But store up for yourselves treasures in heaven, where moth and rust do not destroy, and where thieves do not break in and steal. For where your treasure is, there your heart will be also. Matt 6::20-21

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We had been waiting for that text message for a couple of hours by the time we finally heard. There had been some delay in our son-in-law’s being able to use his phone. ‘It’s a girl!’ the text told us—and the next minute we were off to the hospital, along with the new baby’s two-year-old brother.

I walked into the Special Care Unit and there was our daughter, still looking somewhat dazed after her caesarean but proudly holding her new baby. We later learnt the baby had been wedged up under her ribs in a perpendicular position, so had needed some firm extricating. But there our daughter was, so grateful this little bundle of joy was now outside rather than inside her still! I walked up to the bed and gazed at our new little granddaughter—our fourth grandchild. At first, I found myself merely thinking Oh that’s lovely—the baby’s well and it’s a girl. But as I stood there, I realised I was looking down at another unique and absolutely amazing example of God’s incomparable handiwork. Here was a brand new little person, created in the image of God to live and do and be in a way no one else on this planet ever could.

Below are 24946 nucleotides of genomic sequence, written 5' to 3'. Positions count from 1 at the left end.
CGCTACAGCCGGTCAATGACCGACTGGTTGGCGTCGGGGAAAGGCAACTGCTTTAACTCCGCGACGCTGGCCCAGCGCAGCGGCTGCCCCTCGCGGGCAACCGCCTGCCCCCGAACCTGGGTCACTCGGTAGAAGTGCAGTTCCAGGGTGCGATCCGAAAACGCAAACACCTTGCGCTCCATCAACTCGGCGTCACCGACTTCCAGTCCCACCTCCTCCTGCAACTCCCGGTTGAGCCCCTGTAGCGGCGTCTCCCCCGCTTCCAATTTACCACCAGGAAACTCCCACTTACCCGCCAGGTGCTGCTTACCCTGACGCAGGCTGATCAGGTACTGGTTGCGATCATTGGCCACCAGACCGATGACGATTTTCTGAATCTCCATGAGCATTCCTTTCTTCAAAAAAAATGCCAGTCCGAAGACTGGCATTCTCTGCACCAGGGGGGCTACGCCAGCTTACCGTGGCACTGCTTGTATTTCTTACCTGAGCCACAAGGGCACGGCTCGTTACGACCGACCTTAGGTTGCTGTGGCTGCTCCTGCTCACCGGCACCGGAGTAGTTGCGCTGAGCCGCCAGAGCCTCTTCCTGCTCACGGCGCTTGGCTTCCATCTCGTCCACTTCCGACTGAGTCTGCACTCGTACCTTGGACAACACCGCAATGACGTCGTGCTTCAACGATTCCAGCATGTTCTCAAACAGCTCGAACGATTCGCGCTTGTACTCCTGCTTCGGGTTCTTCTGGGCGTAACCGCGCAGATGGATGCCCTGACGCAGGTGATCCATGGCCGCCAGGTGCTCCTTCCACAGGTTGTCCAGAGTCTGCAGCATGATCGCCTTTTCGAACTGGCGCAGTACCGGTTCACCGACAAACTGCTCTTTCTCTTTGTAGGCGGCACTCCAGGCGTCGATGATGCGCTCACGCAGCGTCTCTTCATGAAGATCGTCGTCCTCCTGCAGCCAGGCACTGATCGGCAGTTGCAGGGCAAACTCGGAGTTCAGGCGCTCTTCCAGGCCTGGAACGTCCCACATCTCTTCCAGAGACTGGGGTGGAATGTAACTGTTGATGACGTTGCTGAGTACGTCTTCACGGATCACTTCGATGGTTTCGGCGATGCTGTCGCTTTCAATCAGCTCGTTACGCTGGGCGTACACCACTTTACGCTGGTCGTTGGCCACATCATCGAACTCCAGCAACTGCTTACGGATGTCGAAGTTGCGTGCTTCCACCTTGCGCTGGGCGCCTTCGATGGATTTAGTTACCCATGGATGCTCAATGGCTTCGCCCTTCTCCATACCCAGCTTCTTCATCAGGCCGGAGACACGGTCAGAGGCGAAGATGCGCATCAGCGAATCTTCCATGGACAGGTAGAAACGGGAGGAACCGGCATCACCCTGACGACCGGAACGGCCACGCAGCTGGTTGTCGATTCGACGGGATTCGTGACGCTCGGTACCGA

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Maxine Marie Antwi Konadu

This past week, I have been able to cuddle little Maxine quite a few times and examine her more closely. Her little fingers attract me first—lovely long ones with beautifully shaped fingernails. Her toes too, so minuscule. I love her sweet, button mouth—such a pretty shape—and her cute little ears, tinged on the top with darker skin. Her father is from Ghana and has beautiful, deep black skin and we have been told that the colour on Maxine’s ears is the colour she will end up. We found this to be true with her brother Zain, whose skin is now a lovely, milk chocolate colour. I gently stroke her mop of black, straight hair and cup her head in my hand. I know much of this hair will soon go or change to a lighter colour. Then eventually, those gorgeous tight curls, just like her brother’s, will hopefully appear and her mother will be delighted!